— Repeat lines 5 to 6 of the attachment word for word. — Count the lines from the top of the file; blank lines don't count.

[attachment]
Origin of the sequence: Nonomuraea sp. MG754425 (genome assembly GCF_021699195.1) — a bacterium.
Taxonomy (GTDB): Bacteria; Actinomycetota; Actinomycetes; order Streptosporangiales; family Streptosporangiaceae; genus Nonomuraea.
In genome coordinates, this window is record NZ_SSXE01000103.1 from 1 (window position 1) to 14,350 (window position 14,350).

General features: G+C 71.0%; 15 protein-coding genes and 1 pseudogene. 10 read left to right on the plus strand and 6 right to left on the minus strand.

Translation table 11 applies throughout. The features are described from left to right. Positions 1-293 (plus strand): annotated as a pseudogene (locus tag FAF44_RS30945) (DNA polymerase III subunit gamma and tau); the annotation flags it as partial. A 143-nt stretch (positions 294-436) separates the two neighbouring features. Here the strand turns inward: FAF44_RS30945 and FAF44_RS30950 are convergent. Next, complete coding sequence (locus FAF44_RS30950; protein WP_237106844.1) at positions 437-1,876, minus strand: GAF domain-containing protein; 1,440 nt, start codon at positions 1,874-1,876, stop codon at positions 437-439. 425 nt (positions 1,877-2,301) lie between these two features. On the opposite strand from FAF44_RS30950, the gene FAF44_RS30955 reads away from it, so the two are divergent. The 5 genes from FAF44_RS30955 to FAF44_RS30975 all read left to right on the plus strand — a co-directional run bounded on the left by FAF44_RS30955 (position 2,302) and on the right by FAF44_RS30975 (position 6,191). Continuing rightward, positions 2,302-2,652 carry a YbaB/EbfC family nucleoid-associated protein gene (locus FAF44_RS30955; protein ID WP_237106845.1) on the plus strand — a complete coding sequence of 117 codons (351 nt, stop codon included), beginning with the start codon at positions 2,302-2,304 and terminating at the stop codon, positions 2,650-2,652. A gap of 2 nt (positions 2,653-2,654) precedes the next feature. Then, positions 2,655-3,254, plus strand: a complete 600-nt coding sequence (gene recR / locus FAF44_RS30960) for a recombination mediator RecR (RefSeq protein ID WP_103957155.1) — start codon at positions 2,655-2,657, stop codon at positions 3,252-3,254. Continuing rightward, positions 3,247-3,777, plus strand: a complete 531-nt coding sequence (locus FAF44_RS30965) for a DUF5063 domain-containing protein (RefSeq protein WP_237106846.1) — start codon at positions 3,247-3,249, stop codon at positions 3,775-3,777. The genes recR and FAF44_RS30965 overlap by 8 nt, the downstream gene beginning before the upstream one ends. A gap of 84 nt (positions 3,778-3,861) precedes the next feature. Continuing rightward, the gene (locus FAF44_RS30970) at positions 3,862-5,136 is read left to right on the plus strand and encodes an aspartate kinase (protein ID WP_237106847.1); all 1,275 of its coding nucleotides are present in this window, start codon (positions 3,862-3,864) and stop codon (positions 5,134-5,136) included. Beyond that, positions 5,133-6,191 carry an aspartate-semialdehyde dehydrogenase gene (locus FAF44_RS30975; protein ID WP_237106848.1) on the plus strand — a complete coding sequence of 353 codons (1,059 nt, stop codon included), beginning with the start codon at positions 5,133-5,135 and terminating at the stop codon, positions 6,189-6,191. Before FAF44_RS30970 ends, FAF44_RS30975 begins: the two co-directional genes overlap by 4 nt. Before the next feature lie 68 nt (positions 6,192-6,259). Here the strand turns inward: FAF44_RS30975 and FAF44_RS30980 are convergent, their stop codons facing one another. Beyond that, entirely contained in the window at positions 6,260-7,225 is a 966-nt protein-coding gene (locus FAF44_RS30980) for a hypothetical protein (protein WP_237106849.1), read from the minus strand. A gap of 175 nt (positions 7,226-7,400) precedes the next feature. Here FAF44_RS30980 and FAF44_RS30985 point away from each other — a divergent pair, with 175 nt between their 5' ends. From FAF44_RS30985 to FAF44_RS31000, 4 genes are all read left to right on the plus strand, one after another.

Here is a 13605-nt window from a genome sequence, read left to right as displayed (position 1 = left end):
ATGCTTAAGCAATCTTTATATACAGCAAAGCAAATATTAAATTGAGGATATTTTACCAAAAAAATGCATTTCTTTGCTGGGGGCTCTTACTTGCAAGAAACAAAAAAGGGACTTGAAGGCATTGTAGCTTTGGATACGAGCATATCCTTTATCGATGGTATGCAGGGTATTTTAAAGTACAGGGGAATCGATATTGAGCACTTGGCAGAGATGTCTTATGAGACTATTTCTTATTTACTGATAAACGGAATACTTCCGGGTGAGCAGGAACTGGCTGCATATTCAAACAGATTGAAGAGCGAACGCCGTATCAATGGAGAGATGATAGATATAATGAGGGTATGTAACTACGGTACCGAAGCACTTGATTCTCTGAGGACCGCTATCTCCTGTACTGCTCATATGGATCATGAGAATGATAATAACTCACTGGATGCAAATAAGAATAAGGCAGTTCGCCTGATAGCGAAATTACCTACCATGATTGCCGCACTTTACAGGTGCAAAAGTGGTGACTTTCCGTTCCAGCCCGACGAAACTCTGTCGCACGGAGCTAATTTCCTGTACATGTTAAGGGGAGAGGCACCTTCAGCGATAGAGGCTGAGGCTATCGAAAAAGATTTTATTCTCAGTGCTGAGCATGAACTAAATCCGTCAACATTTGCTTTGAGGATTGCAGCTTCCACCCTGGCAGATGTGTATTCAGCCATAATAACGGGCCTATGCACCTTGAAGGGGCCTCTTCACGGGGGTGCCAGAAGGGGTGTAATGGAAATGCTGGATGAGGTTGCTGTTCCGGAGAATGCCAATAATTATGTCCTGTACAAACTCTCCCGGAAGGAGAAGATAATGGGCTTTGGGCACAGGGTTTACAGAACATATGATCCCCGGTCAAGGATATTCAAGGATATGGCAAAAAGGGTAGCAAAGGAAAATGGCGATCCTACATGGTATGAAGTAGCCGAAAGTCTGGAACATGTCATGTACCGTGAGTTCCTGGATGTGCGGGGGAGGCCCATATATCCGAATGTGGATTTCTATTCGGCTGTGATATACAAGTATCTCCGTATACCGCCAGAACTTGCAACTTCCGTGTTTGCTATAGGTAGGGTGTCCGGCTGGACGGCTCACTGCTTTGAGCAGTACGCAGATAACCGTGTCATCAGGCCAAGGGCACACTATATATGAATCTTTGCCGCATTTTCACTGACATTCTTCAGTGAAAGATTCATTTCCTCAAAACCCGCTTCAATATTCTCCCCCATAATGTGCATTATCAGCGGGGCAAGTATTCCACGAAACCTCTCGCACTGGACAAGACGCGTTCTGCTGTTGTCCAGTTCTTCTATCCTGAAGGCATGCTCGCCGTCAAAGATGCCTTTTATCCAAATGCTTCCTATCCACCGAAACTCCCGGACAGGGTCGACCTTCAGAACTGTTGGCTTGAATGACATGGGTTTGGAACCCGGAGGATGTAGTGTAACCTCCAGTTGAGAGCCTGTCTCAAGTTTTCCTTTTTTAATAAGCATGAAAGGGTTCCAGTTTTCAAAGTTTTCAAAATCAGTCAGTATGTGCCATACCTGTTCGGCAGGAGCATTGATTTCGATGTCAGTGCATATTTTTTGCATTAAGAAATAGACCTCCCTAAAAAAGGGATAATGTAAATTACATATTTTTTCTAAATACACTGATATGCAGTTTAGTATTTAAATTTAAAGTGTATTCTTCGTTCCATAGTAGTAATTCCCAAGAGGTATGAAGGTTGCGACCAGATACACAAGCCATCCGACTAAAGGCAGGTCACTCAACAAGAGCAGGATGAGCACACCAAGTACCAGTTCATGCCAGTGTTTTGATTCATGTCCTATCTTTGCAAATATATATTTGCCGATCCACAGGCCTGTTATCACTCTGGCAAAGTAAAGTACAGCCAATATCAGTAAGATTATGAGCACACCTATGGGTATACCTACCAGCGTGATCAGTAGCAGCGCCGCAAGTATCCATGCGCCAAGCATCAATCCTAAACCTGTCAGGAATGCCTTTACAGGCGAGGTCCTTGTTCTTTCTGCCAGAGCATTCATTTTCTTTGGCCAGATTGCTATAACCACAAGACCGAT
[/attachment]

Translation table 11 applies throughout. The features are described from left to right. Positions 1-293 (plus strand): annotated as a pseudogene (locus tag FAF44_RS30945) (DNA polymerase III subunit gamma and tau); the annotation flags it as partial. A 143-nt stretch (positions 294-436) separates the two neighbouring features. Here the strand turns inward: FAF44_RS30945 and FAF44_RS30950 are convergent. Next, complete coding sequence (locus FAF44_RS30950; protein WP_237106844.1) at positions 437-1,876, minus strand: GAF domain-containing protein; 1,440 nt, start codon at positions 1,874-1,876, stop codon at positions 437-439. 425 nt (positions 1,877-2,301) lie between these two features. On the opposite strand from FAF44_RS30950, the gene FAF44_RS30955 reads away from it, so the two are divergent. The 5 genes from FAF44_RS30955 to FAF44_RS30975 all read left to right on the plus strand — a co-directional run bounded on the left by FAF44_RS30955 (position 2,302) and on the right by FAF44_RS30975 (position 6,191). Continuing rightward, positions 2,302-2,652 carry a YbaB/EbfC family nucleoid-associated protein gene (locus FAF44_RS30955; protein ID WP_237106845.1) on the plus strand — a complete coding sequence of 117 codons (351 nt, stop codon included), beginning with the start codon at positions 2,302-2,304 and terminating at the stop codon, positions 2,650-2,652. A gap of 2 nt (positions 2,653-2,654) precedes the next feature. Then, positions 2,655-3,254, plus strand: a complete 600-nt coding sequence (gene recR / locus FAF44_RS30960) for a recombination mediator RecR (RefSeq protein ID WP_103957155.1) — start codon at positions 2,655-2,657, stop codon at positions 3,252-3,254. Continuing rightward, positions 3,247-3,777, plus strand: a complete 531-nt coding sequence (locus FAF44_RS30965) for a DUF5063 domain-containing protein (RefSeq protein WP_237106846.1) — start codon at positions 3,247-3,249, stop codon at positions 3,775-3,777. The genes recR and FAF44_RS30965 overlap by 8 nt, the downstream gene beginning before the upstream one ends. A gap of 84 nt (positions 3,778-3,861) precedes the next feature. Continuing rightward, the gene (locus FAF44_RS30970) at positions 3,862-5,136 is read left to right on the plus strand and encodes an aspartate kinase (protein ID WP_237106847.1); all 1,275 of its coding nucleotides are present in this window, start codon (positions 3,862-3,864) and stop codon (positions 5,134-5,136) included. Beyond that, positions 5,133-6,191 carry an aspartate-semialdehyde dehydrogenase gene (locus FAF44_RS30975; protein ID WP_237106848.1) on the plus strand — a complete coding sequence of 353 codons (1,059 nt, stop codon included), beginning with the start codon at positions 5,133-5,135 and terminating at the stop codon, positions 6,189-6,191. Before FAF44_RS30970 ends, FAF44_RS30975 begins: the two co-directional genes overlap by 4 nt. Before the next feature lie 68 nt (positions 6,192-6,259). Here the strand turns inward: FAF44_RS30975 and FAF44_RS30980 are convergent, their stop codons facing one another. Beyond that, entirely contained in the window at positions 6,260-7,225 is a 966-nt protein-coding gene (locus FAF44_RS30980) for a hypothetical protein (protein WP_237106849.1), read from the minus strand. A gap of 175 nt (positions 7,226-7,400) precedes the next feature. Here FAF44_RS30980 and FAF44_RS30985 point away from each other — a divergent pair, with 175 nt between their 5' ends. From FAF44_RS30985 to FAF44_RS31000, 4 genes are all read left to right on the plus strand, one after another.

Here is a 13605-nt window from a genome sequence, read left to right as displayed (position 1 = left end):